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The Political Financing Bill requires a three-quarters majority in Parliament. A majority that the government does not have. Hence Pravind Jugnauth's call for the population to grant him a larger majority in the upcoming general elections, allowing him to “put the country in order”.

Prime Minister and leader of the Militant Socialist Movement (MSM), Pravind Jugnauth, calls on the population to give him a larger majority in the next general elections. This, in order to “continue to clean up the country”. He spoke on Saturday, July 6, 2024, during the meeting of the expanded central committee of the Sun Party, at the Sun Trust building in Port-Louis.

The leader of the Orange Party firmly defends the bill on the financing of political parties, which is currently being debated in Parliament for the second time with some amendments, after a first attempt in July 2019. He recalls the efforts made to achieve this legislative proposal.

“The last time we presented it, we did a series of consultations. The opposition had participated in the debates and expressed certain objections. This time, we did the exercise again. The ministerial committee that I chaired discussed it in depth. We took certain points that we consider valid and included them in the bill that we subsequently made public so that everyone could give their point of view,” explains the Prime Minister.

He stresses the importance of transparency and the fight against corruption in the financing of political parties. “Everyone understands that we need regulation of political financing. I could have, as a party leader, advocated the status quo, but I want transparency and for elections to be held properly, and above all I want to fight corruption,” he says.

The Prime Minister criticizes the opposition for its lack of constructive contributions to the parliamentary debates on the bill, citing in particular Paul Bérenger, leader of the MMM. “He spoke for only five minutes. He made no proposals and said that he would propose a good law if he returned to power. Is he the one who will bring a good law with Navinchandra Ramgoolam? Bérenger is drowning in mud today and then he says that we are throwing mud at the opposition? Everyone has seen the famous safe containing millions of rupees and dollars,” he castigates.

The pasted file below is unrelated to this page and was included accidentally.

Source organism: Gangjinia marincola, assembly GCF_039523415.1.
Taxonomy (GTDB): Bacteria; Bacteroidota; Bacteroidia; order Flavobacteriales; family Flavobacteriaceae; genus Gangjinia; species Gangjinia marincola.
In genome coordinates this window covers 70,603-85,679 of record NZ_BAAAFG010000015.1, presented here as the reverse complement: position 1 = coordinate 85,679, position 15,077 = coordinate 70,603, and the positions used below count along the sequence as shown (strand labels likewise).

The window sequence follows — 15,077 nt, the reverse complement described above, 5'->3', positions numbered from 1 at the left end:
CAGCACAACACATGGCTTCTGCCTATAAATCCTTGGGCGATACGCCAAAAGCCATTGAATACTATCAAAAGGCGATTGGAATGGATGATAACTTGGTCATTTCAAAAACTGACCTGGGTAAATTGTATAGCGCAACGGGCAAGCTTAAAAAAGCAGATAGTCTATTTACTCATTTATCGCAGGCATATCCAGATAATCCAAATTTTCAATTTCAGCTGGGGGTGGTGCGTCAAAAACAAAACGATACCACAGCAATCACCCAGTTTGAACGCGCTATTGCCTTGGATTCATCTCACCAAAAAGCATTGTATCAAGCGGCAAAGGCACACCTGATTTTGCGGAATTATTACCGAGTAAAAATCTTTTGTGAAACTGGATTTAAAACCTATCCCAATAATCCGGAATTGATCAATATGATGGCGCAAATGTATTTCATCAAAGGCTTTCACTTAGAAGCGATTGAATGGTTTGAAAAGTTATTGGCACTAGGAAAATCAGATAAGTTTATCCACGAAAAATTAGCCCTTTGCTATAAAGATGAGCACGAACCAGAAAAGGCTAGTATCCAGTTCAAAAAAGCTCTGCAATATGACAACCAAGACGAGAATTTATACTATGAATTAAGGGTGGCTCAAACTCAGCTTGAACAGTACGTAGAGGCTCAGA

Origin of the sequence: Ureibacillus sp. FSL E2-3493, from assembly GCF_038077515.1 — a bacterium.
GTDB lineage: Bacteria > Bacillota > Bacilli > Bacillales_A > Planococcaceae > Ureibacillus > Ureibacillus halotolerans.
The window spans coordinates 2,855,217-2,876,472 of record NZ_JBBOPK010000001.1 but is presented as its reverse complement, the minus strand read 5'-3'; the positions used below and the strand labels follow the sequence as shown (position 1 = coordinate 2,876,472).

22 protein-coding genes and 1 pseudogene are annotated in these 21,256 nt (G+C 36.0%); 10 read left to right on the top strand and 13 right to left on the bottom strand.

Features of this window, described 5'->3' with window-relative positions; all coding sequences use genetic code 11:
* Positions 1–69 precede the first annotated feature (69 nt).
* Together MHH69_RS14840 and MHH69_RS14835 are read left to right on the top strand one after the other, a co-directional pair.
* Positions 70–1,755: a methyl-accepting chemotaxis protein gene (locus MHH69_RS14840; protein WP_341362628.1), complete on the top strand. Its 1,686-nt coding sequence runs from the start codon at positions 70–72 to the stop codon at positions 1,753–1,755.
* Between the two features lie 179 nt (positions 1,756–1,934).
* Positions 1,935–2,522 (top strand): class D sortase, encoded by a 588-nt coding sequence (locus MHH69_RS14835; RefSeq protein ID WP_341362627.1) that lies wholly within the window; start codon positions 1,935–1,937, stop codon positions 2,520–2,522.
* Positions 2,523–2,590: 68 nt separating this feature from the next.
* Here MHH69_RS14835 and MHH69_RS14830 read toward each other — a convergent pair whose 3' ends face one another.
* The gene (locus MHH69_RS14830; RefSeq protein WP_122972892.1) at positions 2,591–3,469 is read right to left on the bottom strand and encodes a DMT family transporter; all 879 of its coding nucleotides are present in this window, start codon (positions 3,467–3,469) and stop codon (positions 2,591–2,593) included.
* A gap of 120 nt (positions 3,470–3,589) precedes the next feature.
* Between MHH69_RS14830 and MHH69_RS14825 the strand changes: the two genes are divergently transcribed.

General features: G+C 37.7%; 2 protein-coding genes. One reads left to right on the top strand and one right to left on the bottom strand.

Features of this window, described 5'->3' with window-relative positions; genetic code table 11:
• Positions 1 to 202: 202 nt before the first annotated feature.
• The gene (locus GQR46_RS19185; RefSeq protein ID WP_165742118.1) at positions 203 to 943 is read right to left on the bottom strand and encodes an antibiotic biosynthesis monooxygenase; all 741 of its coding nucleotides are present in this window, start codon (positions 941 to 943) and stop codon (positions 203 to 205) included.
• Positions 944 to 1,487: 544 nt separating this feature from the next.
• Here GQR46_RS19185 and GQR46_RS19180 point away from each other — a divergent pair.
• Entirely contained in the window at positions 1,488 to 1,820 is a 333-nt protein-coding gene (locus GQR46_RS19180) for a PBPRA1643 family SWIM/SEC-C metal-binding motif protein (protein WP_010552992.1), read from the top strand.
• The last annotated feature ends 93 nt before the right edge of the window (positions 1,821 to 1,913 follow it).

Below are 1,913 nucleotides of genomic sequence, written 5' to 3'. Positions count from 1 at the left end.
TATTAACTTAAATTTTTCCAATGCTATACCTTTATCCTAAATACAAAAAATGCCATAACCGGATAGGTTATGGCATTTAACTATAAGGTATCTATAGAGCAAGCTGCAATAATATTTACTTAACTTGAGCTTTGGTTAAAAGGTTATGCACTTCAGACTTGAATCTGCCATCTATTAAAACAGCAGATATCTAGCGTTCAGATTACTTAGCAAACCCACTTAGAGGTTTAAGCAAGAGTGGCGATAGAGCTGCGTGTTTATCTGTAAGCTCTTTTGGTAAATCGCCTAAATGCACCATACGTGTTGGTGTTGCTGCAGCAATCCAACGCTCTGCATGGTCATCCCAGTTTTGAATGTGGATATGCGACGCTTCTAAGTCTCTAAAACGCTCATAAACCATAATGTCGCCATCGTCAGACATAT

Pravind Jugnauth assures that he wants great transparency: “I am a leader myself, I receive funding. We put it in a register. We write down everything. We have a bank account. We have a register of our expenses.”

Stressing the importance of regulation for a modern country, he denounces dubious political financing practices: “Contributions in US dollars and plastic and coming out of a foreign bank? People love it so much? Will Mauritians continue to accept this? In a modern country, we need regulation.” Reference is made here to the leader of the PTr and former Prime Minister, Navin Ramgoolam.

Project in Agalega

Referring to the issue of Agaléga, the MSM leader refutes the opposition's criticism. “The people had the information on Agaléga, an answer that I gave in Parliament. What accusations have we not heard about Agaléga, while a friendly country offered to give a new dock and a landing strip as a gift. This allows us to open the way to bring even more development and improve the quality of life of the Agaleans. But Mr. Bérenger, when he became Prime Minister, he met (Editor's note: he cites the name of a businessman here) and told him: 'I'll give you 25 acres for a hotel, 87 acres for planting and landscaping'. There is no expression of interest? No call for tenders? Done on the sly! “The project, never materialized, mentioned by Pravind Jugnauth, dates back about 20 years and was the subject of a question asked by MSM MP Salim Abbas Mamode, last Tuesday in Parliament.